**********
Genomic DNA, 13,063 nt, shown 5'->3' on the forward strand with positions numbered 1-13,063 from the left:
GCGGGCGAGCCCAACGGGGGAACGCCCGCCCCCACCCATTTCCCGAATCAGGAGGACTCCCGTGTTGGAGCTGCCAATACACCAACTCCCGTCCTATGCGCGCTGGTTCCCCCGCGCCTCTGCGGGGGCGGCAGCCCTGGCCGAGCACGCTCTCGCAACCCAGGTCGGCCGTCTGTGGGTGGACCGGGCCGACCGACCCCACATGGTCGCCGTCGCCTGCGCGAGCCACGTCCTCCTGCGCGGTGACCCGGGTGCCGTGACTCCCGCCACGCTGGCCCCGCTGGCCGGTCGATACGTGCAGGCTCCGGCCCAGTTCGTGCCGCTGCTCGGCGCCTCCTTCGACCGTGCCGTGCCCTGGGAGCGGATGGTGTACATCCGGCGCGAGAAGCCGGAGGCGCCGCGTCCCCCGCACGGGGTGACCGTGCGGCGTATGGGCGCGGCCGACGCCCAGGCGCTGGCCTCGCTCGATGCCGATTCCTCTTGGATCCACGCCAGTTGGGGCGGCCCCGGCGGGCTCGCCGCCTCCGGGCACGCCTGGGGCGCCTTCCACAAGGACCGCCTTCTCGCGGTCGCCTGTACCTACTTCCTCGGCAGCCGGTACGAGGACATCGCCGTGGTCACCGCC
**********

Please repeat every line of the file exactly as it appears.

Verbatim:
Genomic DNA, 13,063 nt, shown 5'->3' on the forward strand with positions numbered 1-13,063 from the left:
GCGGGCGAGCCCAACGGGGGAACGCCCGCCCCCACCCATTTCCCGAATCAGGAGGACTCCCGTGTTGGAGCTGCCAATACACCAACTCCCGTCCTATGCGCGCTGGTTCCCCCGCGCCTCTGCGGGGGCGGCAGCCCTGGCCGAGCACGCTCTCGCAACCCAGGTCGGCCGTCTGTGGGTGGACCGGGCCGACCGACCCCACATGGTCGCCGTCGCCTGCGCGAGCCACGTCCTCCTGCGCGGTGACCCGGGTGCCGTGACTCCCGCCACGCTGGCCCCGCTGGCCGGTCGATACGTGCAGGCTCCGGCCCAGTTCGTGCCGCTGCTCGGCGCCTCCTTCGACCGTGCCGTGCCCTGGGAGCGGATGGTGTACATCCGGCGCGAGAAGCCGGAGGCGCCGCGTCCCCCGCACGGGGTGACCGTGCGGCGTATGGGCGCGGCCGACGCCCAGGCGCTGGCCTCGCTCGATGCCGATTCCTCTTGGATCCACGCCAGTTGGGGCGGCCCCGGCGGGCTCGCCGCCTCCGGGCACGCCTGGGGCGCCTTCCACAAGGACCGCCTTCTCGCGGTCGCCTGTACCTACTTCCTCGGCAGCCGGTACGAGGACATCGCCGTGGTCACCGCC